Classic Games, Classic Bugs

They just don’t make video games like they used to. The same can be said for gaming bugs.

Not long ago, I watched The King of Kong: A Fistful of Quarters, a quasi-documentary about the rivalry between two gaming “legends” competing for the high score in Nintendo’s 1981 version of Donkey Kong. Aside from a hilarious portrayal of the competitive gaming culture, the film introduced me to the infamous kill screens of Donkey Kong and Pac-Man – easily two of the most unique bugs ever discovered by the end-user.

The Donkey Kong Kill Screen

A showstopper bug on level 22 – a level only a handful of gamers ever reach – causes poor old Jumpman (now known as Mario) to die for no apparent reason. And you thought the barrels were tough! According to the Wikipedia entry:

This is an example of a kill screen that is not due to an integer overflow in a level counter (since programmers prevented this), but a different oversight on the part of the designers. The amount of time allowed for any given screen is determined algorithmically during play by the level the player is on. The timer is calculated 100*(10* (level + 4)), and has a maximum value of 8000. When the level reaches 22, the game reads 100*(10*(22+4)) or 100*260. However, the 8-bit counter rolls over at 256, meaning the game calculates 100*4. This causes the timer to be set so low that there is simply not enough time for the screen to possibly be completed.

Seems like an honest mistake. Besides, how many gaming testers were there back in 1981?

The Pac-Man Kill Screen

The Pac-Man kill screen, on the other hand, takes an impossible game (there’s technically no end to the levels) and makes it even impossible-er. Here’s another quick description of the bug from Wikipedia:

…because of a bug in the routine that draws the fruit, the right side of the 256th level becomes a garbled mess of text and symbols, rendering the level impossible to pass by legitimate means. Normally, no more than seven fruits are displayed at any one time, but when the internal level counter (stored in a single byte) reaches 255, the subroutine erroneously causes this value to “roll over” to zero before drawing the fruit. This causes the routine to attempt to draw 256 fruits, which corrupts the bottom of the screen and the whole right half of the maze with seemingly random symbols.

Pretty neat, eh?

The lesson that we must draw from the popularity of these bugs, of course, is that users love your bugs as well. They are especially fond of ones that prevent them from completing the next level, or even the game in its entirety. They enjoy these showstoppers so much, in fact, that they’ll even make t-shirts out of them, write about them on  their blogs and even reference them in popular TV shows.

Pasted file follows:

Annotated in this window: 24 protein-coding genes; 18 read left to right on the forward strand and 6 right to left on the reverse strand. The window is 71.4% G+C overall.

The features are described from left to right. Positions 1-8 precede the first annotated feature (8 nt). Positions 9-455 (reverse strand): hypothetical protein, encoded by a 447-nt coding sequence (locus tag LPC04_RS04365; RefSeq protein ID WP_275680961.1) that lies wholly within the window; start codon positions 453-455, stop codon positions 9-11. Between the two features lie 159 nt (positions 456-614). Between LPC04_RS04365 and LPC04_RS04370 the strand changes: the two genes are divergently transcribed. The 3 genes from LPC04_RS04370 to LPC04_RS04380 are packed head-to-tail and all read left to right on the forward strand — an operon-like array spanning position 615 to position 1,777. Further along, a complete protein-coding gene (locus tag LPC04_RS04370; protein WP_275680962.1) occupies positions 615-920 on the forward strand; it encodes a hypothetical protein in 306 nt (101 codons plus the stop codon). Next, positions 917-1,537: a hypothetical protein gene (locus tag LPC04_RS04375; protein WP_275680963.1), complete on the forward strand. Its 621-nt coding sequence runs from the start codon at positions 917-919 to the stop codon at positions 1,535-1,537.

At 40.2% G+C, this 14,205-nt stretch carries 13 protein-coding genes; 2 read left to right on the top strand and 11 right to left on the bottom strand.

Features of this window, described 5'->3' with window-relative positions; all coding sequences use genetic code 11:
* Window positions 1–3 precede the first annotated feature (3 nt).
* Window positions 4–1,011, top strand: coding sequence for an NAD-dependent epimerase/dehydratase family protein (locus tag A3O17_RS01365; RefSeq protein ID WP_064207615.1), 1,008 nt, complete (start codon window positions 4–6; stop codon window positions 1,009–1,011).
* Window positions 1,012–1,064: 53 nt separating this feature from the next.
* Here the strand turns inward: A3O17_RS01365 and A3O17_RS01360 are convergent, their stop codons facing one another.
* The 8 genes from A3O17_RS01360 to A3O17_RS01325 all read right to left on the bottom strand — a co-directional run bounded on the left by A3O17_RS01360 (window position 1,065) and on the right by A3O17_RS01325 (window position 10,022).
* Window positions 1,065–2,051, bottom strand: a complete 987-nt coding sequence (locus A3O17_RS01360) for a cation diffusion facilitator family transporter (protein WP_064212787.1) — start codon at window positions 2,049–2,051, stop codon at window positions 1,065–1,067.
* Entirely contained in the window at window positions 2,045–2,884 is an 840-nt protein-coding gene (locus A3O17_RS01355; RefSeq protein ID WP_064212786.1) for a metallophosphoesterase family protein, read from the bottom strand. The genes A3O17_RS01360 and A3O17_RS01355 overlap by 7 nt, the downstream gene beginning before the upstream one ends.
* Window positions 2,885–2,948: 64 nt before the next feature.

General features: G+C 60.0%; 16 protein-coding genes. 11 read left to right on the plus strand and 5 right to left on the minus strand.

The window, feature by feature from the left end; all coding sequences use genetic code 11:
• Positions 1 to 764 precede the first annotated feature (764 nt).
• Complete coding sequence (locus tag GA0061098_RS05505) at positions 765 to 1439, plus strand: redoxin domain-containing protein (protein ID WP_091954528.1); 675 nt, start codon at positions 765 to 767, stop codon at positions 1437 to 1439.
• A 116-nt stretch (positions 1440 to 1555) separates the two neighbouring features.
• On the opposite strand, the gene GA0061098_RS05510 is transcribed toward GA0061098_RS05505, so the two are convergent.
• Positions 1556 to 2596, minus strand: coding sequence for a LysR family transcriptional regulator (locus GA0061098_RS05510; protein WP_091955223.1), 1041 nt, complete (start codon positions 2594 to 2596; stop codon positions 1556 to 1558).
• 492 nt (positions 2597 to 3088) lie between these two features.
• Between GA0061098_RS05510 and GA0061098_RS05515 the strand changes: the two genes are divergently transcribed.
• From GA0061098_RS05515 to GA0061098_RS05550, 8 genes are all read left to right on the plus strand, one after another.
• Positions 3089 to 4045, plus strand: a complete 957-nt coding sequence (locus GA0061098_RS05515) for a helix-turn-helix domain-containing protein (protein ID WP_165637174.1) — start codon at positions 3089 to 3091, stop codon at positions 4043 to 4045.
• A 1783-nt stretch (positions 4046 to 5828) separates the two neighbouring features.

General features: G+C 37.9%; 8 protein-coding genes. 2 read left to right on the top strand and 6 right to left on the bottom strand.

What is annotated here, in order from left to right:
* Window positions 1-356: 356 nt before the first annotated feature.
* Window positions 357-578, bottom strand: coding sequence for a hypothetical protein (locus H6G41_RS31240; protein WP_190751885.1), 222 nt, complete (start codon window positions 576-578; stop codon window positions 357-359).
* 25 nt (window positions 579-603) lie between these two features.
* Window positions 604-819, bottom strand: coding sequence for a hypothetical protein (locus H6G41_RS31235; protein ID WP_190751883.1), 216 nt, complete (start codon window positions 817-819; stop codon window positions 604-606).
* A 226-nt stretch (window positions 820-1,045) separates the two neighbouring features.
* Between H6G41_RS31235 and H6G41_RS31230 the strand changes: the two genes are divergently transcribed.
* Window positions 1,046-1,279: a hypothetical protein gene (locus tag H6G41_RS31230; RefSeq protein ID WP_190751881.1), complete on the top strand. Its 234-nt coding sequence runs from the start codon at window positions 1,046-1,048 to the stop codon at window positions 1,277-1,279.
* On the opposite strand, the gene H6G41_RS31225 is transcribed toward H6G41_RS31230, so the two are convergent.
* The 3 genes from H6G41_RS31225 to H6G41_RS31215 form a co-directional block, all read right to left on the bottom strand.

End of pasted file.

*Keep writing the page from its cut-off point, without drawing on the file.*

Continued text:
Or maybe, as is more likely the case, the Pac-Man and Donkey Kong kill screens are just classic exceptions to the rule (albeit very cool exceptions) and that bugs like this should be avoided at all costs.

Have a great weekend everyone. Happy gaming!

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Comments

  1. says

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  2. says

    I recently came across your blog and have been reading along. I thought I would leave my first comment. I don’t know what to say except that I have enjoyed reading. Nice blog. I will keep visiting this blog very often.

    Susan

    http://onlinemariogames.net

Trackbacks

  1. [...] From Wikipedia: “Donkey Kong also featured a kill screen in the 22nd stage, and the 117th screen. This is an example of a kill screen that is not due to an integer overflow in a level counter (since programmers prevented this), but a different oversight on the part of the designers. The amount of time allowed for any given screen is determined algorithmically during play by the level the player is on. The timer is calculated 100×(10×(level + 4)), and has a maximum value of 8000. When the level reaches 22, the game reads 100×(10×(22+4)) or 100×260. However, the 8-bit counter rolls over at 256, meaning the game calculates 100*4. This causes the timer to be set so low that there is simply not enough time for the screen to possibly be completed.” (Note: we’ve blogged about this before) [...]

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